Food & dining

What She’s Having: Nostalgia in a bowl at Ganko Ittetsu Ramen

Chef Ken Iwaoka prepares ramen at Ganko Ittetsu Ramen in Coolidge Corner.
Jessica Rinaldi/Globe Staff
Chef Ken Iwaoka prepares ramen at Ganko Ittetsu Ramen in Coolidge Corner.

If English were a more-thoroughgoing language, there would be a term for “nostalgia food.” Comfort food can come to you new. Even if you’ve never had chicken and dumplings or mashed potatoes or congee before, you can understand what they’re telling you. Before the bowl is empty, you feel like you’ve been given a shoulder rub, wrapped in a thick terry-cloth robe, and tucked into bed.

Nostalgia food is so much more complicated. You must have a past together, although it doesn’t have to be a happy one. Eating becomes a séance; it calls up memories and ghosts. Before the bowl is empty, you’re looking through a window at yourself as a child, after school in the kitchen or at your grandparents’ house, or after a bad breakup, or traveling abroad alone for the first time. It’s bittersweet: You are tasting in the present something that is long gone. How lovely and aching to relive the moment.

Anyway: I’m eating ramen at this tiny joint in Brookline called Ganko Ittetsu. It’s inside the Arcade Building, that Old World galleria in Coolidge Corner that in itself makes me nostalgic — something about the neat line of shops, the mix of salons and tailors and watch-repair outfits, the smell of the soap used to clean the floors. It’s like having one foot in Italy and the other in some imaginary apple-cheeked America of yore, except then there’s Ganko Ittetsu, planting its flag for Japan. (Almost literally: In front of the big glass windows hang white noren, the curtains ubiquitous in restaurants, printed with the shop’s name in characters.)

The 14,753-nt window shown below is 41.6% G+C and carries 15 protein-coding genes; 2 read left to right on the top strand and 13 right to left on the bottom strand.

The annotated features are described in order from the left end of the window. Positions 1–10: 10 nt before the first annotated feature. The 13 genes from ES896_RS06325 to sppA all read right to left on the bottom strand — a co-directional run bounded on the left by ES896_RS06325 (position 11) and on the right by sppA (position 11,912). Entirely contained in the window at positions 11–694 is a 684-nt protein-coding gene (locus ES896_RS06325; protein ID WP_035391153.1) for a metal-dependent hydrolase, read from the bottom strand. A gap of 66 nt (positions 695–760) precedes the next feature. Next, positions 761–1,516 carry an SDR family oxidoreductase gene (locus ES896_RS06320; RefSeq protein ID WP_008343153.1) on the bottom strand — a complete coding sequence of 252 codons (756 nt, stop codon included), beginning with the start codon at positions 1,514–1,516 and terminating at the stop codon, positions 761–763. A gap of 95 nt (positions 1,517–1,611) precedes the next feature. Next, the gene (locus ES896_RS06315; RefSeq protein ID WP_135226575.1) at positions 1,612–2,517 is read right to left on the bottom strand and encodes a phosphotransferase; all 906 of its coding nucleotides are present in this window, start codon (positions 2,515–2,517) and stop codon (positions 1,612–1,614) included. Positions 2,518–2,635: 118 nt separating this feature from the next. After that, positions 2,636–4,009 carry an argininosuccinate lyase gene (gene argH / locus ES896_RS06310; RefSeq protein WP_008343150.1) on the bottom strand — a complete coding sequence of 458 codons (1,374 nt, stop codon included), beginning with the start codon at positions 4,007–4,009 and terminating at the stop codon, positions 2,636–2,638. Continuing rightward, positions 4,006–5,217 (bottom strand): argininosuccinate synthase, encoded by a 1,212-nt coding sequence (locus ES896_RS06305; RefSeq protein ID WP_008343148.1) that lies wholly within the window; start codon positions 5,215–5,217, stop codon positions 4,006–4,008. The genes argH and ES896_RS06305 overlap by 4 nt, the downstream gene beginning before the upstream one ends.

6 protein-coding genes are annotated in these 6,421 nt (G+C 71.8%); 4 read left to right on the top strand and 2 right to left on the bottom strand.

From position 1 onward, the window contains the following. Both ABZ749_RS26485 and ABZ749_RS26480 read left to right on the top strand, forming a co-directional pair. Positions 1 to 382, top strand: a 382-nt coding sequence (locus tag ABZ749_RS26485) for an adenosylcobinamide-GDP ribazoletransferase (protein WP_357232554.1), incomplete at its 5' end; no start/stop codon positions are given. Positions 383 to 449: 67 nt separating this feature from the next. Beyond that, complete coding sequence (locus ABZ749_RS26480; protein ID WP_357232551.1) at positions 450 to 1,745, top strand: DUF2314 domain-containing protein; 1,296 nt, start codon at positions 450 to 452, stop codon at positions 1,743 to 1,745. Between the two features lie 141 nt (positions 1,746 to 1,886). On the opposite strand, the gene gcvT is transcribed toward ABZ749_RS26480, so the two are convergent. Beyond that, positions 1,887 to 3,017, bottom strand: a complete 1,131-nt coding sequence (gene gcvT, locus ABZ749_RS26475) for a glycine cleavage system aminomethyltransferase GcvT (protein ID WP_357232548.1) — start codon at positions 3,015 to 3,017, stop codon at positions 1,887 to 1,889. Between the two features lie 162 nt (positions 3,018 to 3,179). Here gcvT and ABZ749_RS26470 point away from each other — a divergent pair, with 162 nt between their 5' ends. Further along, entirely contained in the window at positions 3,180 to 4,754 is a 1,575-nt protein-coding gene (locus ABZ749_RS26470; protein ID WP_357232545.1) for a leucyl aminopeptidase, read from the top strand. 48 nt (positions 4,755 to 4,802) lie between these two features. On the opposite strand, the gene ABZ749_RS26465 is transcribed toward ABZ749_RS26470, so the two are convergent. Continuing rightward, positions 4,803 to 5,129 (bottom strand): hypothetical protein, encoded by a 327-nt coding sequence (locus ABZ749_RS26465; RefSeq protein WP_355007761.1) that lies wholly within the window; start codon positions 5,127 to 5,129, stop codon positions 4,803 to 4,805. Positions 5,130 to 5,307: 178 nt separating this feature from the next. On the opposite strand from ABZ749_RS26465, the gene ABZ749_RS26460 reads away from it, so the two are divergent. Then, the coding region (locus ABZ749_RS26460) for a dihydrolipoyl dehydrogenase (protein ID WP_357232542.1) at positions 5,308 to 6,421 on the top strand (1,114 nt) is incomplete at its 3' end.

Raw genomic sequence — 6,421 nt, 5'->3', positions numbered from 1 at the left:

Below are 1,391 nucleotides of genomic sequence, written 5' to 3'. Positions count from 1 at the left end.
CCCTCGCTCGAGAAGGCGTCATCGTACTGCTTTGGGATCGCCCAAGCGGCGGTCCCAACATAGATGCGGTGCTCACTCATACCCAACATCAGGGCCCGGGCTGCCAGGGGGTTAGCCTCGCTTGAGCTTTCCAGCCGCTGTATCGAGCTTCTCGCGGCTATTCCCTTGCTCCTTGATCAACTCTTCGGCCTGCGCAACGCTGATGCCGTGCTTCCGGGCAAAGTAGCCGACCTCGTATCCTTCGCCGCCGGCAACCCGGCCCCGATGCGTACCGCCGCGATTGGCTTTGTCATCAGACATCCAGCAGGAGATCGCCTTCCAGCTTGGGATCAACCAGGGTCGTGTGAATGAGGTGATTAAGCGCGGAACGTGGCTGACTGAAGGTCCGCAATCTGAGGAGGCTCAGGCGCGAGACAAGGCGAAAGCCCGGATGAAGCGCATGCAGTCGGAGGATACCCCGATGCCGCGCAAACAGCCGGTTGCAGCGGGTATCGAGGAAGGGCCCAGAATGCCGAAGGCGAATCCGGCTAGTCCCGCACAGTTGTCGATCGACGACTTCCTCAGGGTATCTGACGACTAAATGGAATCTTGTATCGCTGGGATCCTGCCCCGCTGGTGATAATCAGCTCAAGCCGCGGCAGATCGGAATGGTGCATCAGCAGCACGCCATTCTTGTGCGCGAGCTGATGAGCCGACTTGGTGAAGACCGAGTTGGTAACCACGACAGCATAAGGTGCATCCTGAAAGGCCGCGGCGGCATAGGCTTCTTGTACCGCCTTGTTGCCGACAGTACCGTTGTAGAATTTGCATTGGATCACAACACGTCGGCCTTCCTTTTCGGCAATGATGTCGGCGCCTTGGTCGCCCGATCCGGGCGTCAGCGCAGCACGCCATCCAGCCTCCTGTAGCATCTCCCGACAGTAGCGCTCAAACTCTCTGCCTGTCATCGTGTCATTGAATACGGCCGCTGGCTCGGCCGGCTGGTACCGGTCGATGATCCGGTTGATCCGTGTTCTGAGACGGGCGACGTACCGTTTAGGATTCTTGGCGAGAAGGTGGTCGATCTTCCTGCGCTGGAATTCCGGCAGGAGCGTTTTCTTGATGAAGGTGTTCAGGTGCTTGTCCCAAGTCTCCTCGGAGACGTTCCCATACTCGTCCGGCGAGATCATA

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I’m inhaling the crimped, chewy, golden noodles with swallows of soup — there are several choices here, but I’m having the shoyu — and all of a sudden I’m 11 again, in Tokyo for the first time, here to live for the year because my professor father is on sabbatical, doing research and teaching at a local university. I’m not a picky eater (unlike my little sister, who only survives thanks to white rice), but this is the ’80s; kids aren’t nonchalantly mainlining maki the way they do now. The year for me turns into a tour of Japanese noodles: zaru soba, cool and earthy and showered in nori, a perfect summer lunch; kitsune udon, the noodles plump and slippery beside triangles of fried tofu; ramen on the regular. Japan has famous ramen, fancy ramen. This isn’t that. This is everyday stuff, eaten standing up at counters, in train stations, at a place near our apartment, on the fly. The nights are growing chilly, the smell of fish cooking over charcoal lingers in the air, and in the distance I can hear the mournful song of the sweet potato vendor offering his wares.

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We have plenty of meritorious ramen around Boston, finally, at places like Little Big Diner and Pagu, where a broth sommelier might wax poetic. I’ll eat it any chance I get. But it doesn’t whisk me back. It feels like fancy ramen. Ganko’s bowls, while full of virtue (high-quality Nishiyama noodles, soy sauce and miso from an old Japanese microbrewery), feel more like an everyday meal.

You eat them wedged into a small table, or at the counter before the open kitchen in the back. It’s often crowded, and there’s often a wait, but it’s never a long one. You’re not here to linger. In Japan, people slurp while eating ramen. It cools things off so the food can be consumed even more quickly. Japanese businessmen dispatching the dish bring to mind one of those nature videos where the snake downs the mouse in a few easy gulps.

If you’ve seen the movie “Tampopo” (and if you haven’t, you know what you’re doing tonight), you’ve learned that ramen is a specialist’s game. At Ganko Ittetsu, chef Ken Iwaoka’s is Sapporo-style, and it’s all he serves, with the exception of a simple cucumber salad. There are several varieties — for instance, tantan, so rich with sesame it’s tahini-esque; shoyu, or soy; and spicy miso — topped with permutations of pork, egg, corn, seaweed, bamboo shoots. A bowl ranges from $11-$14. You can also get beer — think Jack’s Abby rather than Asahi. What more do you need?

Find me at the counter in the back, eating my shoyu ramen with an extra topping of nostalgia.

Ganko Ittetsu Ramen, 318 Harvard St., Brookline, 617-730-8100, www.gankoramen.com

Devra First can be reached at devra.first@globe.com. Follow her on Twitter @devrafirst.